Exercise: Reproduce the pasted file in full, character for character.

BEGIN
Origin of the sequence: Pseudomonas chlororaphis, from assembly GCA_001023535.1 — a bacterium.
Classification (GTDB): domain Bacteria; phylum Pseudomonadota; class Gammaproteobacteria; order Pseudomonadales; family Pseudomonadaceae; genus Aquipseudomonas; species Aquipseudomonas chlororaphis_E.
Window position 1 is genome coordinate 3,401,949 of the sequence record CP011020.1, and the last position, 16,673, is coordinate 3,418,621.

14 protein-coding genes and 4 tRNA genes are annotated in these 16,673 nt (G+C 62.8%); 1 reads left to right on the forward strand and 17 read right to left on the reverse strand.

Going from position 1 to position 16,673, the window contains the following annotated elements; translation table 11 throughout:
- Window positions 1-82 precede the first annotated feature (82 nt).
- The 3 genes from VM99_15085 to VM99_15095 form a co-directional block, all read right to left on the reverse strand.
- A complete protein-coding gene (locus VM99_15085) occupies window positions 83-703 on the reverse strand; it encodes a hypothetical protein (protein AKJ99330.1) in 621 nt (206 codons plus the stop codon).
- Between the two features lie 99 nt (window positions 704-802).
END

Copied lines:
Origin of the sequence: Pseudomonas chlororaphis, from assembly GCA_001023535.1 — a bacterium.
Classification (GTDB): domain Bacteria; phylum Pseudomonadota; class Gammaproteobacteria; order Pseudomonadales; family Pseudomonadaceae; genus Aquipseudomonas; species Aquipseudomonas chlororaphis_E.
Window position 1 is genome coordinate 3,401,949 of the sequence record CP011020.1, and the last position, 16,673, is coordinate 3,418,621.

14 protein-coding genes and 4 tRNA genes are annotated in these 16,673 nt (G+C 62.8%); 1 reads left to right on the forward strand and 17 read right to left on the reverse strand.

Going from position 1 to position 16,673, the window contains the following annotated elements; translation table 11 throughout:
- Window positions 1-82 precede the first annotated feature (82 nt).
- The 3 genes from VM99_15085 to VM99_15095 form a co-directional block, all read right to left on the reverse strand.
- A complete protein-coding gene (locus VM99_15085) occupies window positions 83-703 on the reverse strand; it encodes a hypothetical protein (protein AKJ99330.1) in 621 nt (206 codons plus the stop codon).
- Between the two features lie 99 nt (window positions 704-802).